Meet Newburgher, Yaakov Sullivan, a retiree who has moved to Newburgh from Brooklyn. He is passionate about Paris, he is an actor, and president of the Newburgh Heights Association.
Where are you from and how did you end up in Newburgh?
I am originally from Milwaukee, WI, but came to New York to do my graduate work a few decades ago. Then moved to Israel where I lived for 12 years. What brought me to Newburgh was a Newburgher with family roots in the city. I worked for 15 years at Columbia University and Kevin Burke was working at the time in the same office. During this time, my dream was (and still is) to retire to Paris, a city I love passionately. Kevin persuaded me that if I wanted to buy something in France, I would need to move from my Brooklyn rental to a place where I could own my own home which I could eventually sell and use the proceeds to buy something in Paris. And where better to buy than in Newburgh! So I did in March 2008. Whether it will get me any closer to my dream of owning a place in Paris…well,let’s say that hope springs eternal, reality often lags behind. But I love my house and my neighbors. We have a real sense of community in the Heights.
You went from living in a studio in Brooklyn to a 3 bedroom house in Newburgh. Tell us about your house.
The house was built in 1881 and had been turned, like so many, into two separate units. The couple I bought it from had returned it to its original one house arrangement. I wish that were the case throughout Newburgh where so many homes have been cut up like body parts for landlords to collect more rents.
Why did Newburgh’s blight and other problems not deter your from purchasing a home here? How is the Newburgh Heights Association involved with the community?
Newburgh has many problems plaguing it; poverty, lack of an economic base providing people with good paying jobs, many youth who have dropped out of school, gangs, a population that is terribly divided by race and class. All of this in a setting along the Hudson that is breathtaking. The way I look at it is that all of the problems are surmountable and part of living in any urban area. The problems may seem intractable but much of what needs to be done can be done on a neighborhood level, very local, since it is at that level that all of us are challenged by the same problems, safer streets, making our area more livable and aesthetically pleasing which can have a calming effect on a population, holding landlords accountable for code violations and making sure that tenants are responsible and respectful of their external and internal space. This is one of the motivating factors that led us to form the Heights Association. To date we have held garden sales for residents to buy flowers and plants for their yards, we have an annual caroling party at Christmas. This October we have a program for the children of the neighborhood to work with a professional artists group designing banners which will be placed along Liberty St. from Benkard to Bay View Terrace. We will be working with the police to express what are concerns are in the neighborhood and to learn what they are doing to stay on top of the situation in the Heights. Communication is critical. We are working to make the bluff more utilized. These are a few of the things we have been working on and of course we are always looking to expand our membership in wider areas of the Heights.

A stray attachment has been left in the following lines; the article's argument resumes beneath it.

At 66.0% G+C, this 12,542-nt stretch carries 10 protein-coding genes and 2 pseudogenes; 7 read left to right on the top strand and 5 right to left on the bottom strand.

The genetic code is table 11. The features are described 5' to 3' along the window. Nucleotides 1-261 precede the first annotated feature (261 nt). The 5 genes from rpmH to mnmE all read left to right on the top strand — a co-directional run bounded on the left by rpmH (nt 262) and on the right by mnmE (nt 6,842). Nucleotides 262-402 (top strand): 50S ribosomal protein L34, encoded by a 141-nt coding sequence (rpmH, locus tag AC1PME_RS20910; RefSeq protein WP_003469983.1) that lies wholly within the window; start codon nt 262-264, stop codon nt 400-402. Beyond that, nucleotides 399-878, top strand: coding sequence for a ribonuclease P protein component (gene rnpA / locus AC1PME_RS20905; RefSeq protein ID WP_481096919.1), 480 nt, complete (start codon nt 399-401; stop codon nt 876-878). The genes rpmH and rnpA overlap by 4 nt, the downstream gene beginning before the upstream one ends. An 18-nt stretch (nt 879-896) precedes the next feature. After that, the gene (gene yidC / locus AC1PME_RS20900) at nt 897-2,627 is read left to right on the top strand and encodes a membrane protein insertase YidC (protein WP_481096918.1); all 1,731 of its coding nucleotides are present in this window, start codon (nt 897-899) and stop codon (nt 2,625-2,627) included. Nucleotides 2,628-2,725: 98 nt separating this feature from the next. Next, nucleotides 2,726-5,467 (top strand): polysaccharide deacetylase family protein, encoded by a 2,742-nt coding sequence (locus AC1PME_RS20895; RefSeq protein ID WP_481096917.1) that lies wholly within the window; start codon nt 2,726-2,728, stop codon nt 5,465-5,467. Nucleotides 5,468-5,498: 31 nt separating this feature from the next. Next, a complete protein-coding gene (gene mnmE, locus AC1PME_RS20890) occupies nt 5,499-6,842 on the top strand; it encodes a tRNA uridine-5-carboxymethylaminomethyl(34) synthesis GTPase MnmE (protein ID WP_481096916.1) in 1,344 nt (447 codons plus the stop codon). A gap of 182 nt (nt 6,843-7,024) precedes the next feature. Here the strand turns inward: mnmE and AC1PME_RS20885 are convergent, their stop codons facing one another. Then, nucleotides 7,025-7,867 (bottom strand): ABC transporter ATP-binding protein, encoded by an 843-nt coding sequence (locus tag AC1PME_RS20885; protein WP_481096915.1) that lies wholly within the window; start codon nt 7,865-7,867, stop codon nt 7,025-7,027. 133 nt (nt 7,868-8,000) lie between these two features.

Tell us about your Off-Broadway play that you are performing in NYC.
While I was working at Columbia, I was a writer and researcher but since my retirement, I have gone back to acting which was my career for a good number of years. I recently closed a show at the Clurman Theatre on Theatre Row in the city. It was called “The Great Society” and dealt with the LBJ years, the conflict in his life as a president who wanted more than anything to be remembered as America’s greatest social reformer but had the millstone of the Vietnam War around his neck which seriously damaged his presidency. I played Georgia senator, Richard Russell. It was a great experience being on the boards again. The show may move on to a bigger venue and I look forward to the having the opportunity of working on other theatre projects. Living in Newburgh presents me with challenges of working in theatre but I believe they can be adequately met.
What are some of your hopes for the City of Newburgh?
I hope to bring cast members from “The Great Society” up to visit Newburgh. I talk up Newburgh with all those I meet since I think it has a unique community and is a wonderful environment for artists. I look forward to my future here and in helping to make our small city on the Hudson, a community that is working together to make it a place that can provide good jobs and one in which all parts of the city will be pleasing to live in and walk in, a community that is a credit to all of its residents.